Mary Doria Russell’s novels include intricately drawn characters who explore life’s deepest and most troubling questions. She is perhaps best known for her first novel, The Sparrow (1996), and its sequel, Children of God (1998), about human contact with aliens on a space mission organized by Jesuits. Her most recent novel, Dreamers of the Day, released in May, is set in 1921 and concerns the Cairo Peace Conference and the shaping of the modern Middle East. She is at work on a novel set in Dodge City, which she hopes will “solidify her reputation as a literary genre slut.”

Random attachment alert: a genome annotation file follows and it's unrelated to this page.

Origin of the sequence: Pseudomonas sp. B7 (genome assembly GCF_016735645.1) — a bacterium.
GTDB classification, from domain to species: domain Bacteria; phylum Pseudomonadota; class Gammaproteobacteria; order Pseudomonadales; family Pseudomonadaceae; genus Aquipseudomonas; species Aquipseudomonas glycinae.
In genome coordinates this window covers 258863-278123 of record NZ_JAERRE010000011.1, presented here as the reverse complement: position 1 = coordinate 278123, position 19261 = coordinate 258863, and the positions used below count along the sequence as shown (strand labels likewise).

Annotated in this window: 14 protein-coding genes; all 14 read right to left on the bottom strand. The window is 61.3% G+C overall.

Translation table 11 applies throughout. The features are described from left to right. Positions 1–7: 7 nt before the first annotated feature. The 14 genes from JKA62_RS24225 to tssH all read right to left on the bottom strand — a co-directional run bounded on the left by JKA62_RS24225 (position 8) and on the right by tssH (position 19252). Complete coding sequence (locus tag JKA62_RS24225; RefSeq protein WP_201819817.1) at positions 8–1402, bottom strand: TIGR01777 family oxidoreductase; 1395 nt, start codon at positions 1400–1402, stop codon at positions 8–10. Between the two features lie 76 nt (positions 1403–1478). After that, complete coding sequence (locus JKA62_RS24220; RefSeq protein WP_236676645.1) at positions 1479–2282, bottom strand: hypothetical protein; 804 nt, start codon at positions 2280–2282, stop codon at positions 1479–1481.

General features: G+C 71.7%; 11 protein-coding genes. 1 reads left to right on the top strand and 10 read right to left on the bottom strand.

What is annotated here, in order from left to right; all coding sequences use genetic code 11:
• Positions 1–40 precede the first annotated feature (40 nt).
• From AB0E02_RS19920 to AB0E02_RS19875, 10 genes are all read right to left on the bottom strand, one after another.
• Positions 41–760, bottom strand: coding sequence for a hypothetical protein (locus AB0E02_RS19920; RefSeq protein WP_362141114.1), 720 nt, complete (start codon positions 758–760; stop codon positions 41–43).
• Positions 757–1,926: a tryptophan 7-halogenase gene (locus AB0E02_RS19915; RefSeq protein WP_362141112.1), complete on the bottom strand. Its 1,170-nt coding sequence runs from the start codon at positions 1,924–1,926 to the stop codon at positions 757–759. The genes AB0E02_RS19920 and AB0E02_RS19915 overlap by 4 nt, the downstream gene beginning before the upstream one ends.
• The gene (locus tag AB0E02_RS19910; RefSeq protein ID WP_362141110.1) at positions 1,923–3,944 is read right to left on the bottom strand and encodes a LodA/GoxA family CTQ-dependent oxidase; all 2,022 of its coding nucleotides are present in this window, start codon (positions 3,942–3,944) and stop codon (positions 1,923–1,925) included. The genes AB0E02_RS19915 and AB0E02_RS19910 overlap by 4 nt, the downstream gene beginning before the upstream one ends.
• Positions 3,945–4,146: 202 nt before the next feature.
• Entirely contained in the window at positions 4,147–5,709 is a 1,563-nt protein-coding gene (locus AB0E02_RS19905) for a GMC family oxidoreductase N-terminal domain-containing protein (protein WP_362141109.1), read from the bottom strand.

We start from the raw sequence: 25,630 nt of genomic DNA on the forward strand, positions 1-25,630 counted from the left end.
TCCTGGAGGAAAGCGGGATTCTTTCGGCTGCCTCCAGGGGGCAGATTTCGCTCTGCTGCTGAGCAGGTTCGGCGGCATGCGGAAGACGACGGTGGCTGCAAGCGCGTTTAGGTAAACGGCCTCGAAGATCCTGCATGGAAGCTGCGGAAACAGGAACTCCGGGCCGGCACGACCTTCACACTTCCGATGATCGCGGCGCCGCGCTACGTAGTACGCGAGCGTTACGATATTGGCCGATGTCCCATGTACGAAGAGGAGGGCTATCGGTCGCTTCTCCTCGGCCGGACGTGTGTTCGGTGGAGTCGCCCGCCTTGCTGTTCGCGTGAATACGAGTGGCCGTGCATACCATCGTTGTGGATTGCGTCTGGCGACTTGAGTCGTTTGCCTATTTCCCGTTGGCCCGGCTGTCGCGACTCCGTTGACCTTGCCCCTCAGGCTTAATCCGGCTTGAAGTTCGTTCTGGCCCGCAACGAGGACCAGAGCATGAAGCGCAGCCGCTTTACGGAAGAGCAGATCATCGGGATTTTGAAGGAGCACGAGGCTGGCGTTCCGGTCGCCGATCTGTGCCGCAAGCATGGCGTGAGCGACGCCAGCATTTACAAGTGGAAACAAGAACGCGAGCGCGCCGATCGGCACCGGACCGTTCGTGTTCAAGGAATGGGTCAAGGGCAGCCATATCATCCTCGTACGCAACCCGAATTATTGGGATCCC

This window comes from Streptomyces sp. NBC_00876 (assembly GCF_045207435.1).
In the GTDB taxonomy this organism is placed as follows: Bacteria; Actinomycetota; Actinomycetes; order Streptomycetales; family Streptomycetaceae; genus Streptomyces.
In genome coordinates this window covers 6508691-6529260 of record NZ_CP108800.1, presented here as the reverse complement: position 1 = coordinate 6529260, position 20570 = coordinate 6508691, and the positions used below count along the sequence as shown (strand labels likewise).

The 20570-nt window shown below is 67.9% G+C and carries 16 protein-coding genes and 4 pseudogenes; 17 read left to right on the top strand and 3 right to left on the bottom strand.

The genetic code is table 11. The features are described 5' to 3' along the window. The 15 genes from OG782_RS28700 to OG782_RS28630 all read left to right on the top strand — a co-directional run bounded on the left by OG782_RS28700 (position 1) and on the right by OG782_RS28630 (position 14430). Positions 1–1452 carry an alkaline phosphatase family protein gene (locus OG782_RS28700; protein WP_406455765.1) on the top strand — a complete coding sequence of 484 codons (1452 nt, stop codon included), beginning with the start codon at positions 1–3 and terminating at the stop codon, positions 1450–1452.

Your fiction tackles the big questions, like theodicy, and the big issues, like genocide, the Holocaust and colonialism. Why?
I seem to be drawn to the big picture. I crave understanding. I am hungry to see how the large-scale and small-scale elements of human history and human lives fit together.